A few weeks ago i posted an analysis of the current state of the gradle based Android build system. Today we are living in a post Google I/O 2013 world and several things have changed. Time for an update. The most prominent change is the new Android development environment: Android Studio.
Currently in its infancy at version 0.1, the new IDE is based on the (free) community edition of IntelliJ IDEA. IntelliJ is widely accepted as a very good Java IDE and has lots of followers. IntelliJ provided Android support itself but this has now been replaced with the “official” extensions provided by Google. Watch the Google I/O talk about Android Studio for more details. The interesting question is: Why did Google invest in yet another development environment next to the Eclipse ADT? After all you were able to download a standalone runnable version of the ADT as well. “People close to the matter” cite several reasons for such a step.
IntelliJ is a great IDE
Obviously i am working for a very Eclipse centric company. Nonetheless i must admit that there is a lot to love about IntelliJ. While the Eclipse Java development components have not seen a lot of innovation lately, IntelliJ keeps on pushing usable features. Better autocompletion, better suggestion prediction and a more flexible editor system helps to boost productivity. In addition several features of IntelliJ/Android Studion go beyond what Eclipse/ADT offers. To name a few:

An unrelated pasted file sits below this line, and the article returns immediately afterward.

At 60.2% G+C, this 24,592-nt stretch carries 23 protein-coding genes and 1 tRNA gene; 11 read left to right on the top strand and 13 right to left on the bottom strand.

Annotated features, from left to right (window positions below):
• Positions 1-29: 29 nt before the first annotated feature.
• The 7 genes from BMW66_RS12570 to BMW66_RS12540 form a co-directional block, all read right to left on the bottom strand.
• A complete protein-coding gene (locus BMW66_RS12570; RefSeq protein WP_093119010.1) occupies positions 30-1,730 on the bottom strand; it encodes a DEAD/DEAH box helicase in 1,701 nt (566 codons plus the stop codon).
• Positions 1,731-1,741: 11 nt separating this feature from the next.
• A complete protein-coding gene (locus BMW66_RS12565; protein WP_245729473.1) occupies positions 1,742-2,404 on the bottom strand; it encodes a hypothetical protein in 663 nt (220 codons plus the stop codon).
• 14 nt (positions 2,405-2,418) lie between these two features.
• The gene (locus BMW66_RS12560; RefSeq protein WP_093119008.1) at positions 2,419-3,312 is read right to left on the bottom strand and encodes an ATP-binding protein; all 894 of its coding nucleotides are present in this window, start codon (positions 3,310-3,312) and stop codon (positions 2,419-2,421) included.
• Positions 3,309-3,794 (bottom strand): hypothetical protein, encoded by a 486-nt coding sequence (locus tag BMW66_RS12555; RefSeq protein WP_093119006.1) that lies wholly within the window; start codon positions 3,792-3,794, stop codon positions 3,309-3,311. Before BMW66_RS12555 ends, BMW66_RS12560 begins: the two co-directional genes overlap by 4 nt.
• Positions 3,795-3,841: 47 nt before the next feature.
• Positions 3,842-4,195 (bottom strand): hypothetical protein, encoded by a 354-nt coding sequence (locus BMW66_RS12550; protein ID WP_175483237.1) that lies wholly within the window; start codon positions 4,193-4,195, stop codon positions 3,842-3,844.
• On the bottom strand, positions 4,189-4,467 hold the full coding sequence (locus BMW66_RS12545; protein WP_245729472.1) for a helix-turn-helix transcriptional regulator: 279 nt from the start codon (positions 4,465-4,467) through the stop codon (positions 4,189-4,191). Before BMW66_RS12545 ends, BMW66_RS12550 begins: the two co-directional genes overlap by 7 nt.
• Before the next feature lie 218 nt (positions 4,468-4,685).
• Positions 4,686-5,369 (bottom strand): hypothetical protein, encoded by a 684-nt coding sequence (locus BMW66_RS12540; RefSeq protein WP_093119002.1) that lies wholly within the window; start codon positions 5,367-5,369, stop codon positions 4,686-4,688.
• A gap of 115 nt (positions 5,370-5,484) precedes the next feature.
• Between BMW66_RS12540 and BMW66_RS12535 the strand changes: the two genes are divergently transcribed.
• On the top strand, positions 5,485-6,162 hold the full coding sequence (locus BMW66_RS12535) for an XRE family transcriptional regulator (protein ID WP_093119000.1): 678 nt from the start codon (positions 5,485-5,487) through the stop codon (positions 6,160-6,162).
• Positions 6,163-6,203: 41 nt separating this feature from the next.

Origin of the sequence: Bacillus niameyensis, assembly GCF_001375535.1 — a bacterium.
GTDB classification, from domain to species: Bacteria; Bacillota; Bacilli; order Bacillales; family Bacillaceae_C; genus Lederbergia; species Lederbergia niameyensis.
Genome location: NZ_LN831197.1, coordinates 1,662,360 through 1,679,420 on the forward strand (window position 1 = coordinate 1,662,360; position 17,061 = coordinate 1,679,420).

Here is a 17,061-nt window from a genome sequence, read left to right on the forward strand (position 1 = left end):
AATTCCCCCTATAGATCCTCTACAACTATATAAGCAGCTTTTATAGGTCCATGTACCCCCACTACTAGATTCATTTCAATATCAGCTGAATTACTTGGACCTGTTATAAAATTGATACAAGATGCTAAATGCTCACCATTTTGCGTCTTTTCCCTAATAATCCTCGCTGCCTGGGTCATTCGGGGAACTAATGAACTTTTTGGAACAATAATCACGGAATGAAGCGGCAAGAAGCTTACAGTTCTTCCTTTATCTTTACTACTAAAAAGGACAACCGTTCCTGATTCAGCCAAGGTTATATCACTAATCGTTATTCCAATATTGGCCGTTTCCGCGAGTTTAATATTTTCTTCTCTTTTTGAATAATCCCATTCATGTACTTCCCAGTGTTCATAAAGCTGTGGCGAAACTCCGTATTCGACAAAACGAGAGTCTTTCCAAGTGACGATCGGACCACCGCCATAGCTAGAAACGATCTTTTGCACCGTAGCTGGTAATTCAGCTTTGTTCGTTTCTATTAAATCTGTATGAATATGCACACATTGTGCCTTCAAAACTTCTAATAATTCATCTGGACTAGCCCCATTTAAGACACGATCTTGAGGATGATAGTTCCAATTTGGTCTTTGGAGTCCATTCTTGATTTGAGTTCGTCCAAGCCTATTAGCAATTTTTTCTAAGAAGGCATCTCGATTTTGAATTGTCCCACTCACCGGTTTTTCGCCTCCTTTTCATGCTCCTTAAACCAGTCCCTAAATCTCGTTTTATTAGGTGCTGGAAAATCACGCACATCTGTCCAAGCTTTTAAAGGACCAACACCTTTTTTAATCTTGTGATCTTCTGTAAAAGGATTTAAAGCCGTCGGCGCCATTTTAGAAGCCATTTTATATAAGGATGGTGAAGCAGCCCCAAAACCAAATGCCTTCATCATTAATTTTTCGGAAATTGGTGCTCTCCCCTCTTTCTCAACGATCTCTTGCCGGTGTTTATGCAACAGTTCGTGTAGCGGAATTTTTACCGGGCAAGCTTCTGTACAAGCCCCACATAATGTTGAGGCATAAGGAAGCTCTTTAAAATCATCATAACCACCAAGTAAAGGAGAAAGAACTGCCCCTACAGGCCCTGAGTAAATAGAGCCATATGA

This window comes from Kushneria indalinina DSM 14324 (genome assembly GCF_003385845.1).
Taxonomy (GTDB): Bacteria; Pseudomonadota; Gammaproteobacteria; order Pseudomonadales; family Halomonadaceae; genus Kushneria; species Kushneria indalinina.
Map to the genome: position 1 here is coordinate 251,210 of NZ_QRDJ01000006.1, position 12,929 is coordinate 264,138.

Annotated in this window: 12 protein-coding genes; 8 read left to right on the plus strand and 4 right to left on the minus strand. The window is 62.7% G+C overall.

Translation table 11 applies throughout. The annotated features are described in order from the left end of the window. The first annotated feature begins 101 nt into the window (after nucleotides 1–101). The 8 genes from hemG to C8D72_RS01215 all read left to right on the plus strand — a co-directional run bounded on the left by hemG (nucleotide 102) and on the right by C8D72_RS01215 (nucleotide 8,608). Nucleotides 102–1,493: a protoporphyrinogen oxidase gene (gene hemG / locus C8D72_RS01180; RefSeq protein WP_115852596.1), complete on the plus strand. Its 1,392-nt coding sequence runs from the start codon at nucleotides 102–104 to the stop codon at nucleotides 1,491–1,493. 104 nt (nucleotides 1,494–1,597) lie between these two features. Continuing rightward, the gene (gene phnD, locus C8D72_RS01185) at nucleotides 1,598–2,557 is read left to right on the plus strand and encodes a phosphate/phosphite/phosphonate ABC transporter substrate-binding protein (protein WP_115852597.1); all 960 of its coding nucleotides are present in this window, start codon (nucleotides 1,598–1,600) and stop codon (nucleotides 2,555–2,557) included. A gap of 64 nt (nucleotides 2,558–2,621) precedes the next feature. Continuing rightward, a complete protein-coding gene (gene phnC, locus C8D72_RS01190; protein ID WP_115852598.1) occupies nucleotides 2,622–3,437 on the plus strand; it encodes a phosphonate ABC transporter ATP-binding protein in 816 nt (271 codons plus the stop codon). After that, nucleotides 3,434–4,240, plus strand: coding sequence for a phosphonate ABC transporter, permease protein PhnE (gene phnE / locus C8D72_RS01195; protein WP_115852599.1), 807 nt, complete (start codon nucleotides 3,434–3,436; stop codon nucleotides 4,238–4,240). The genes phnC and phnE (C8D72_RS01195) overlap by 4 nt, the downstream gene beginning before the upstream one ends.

Resource Inlining (Also works for images)
Implementation folding (Similar to Lambda expression in Java 8)
Parameter prediction (Correct constants are proposed for int parameter)
The features described here will eventually become part of the Eclipse/ADT framework but at the moment this is not the case. In addition Android Studio offers superior visual layout editing and preview features, full gradle project configuration, support for build flavors etc.
On the other hand, many features that developers are used to from the ADT are not yet (natively) in Android Studio: All DDMS tools, dumping the layout hierarchy for the UI Automator etc. These features will be implemented in future releases.
The Android build story is broken (on Eclipse)
While Eclipse is able to compile and export an Android app, it has no idea of a build system. Building Android projects was and still is a mess. Google realized that and started developing a new build infrastructure based on gradle. The new build system strives to unify the project setup in a development environment as well as on a build server. Both scenarios should be driven by one configuration that is very customizable for various product scenarios (free vs paid app etc.). Gradle provides a great foundation for this undertaking and the build system it is on its way to maturity.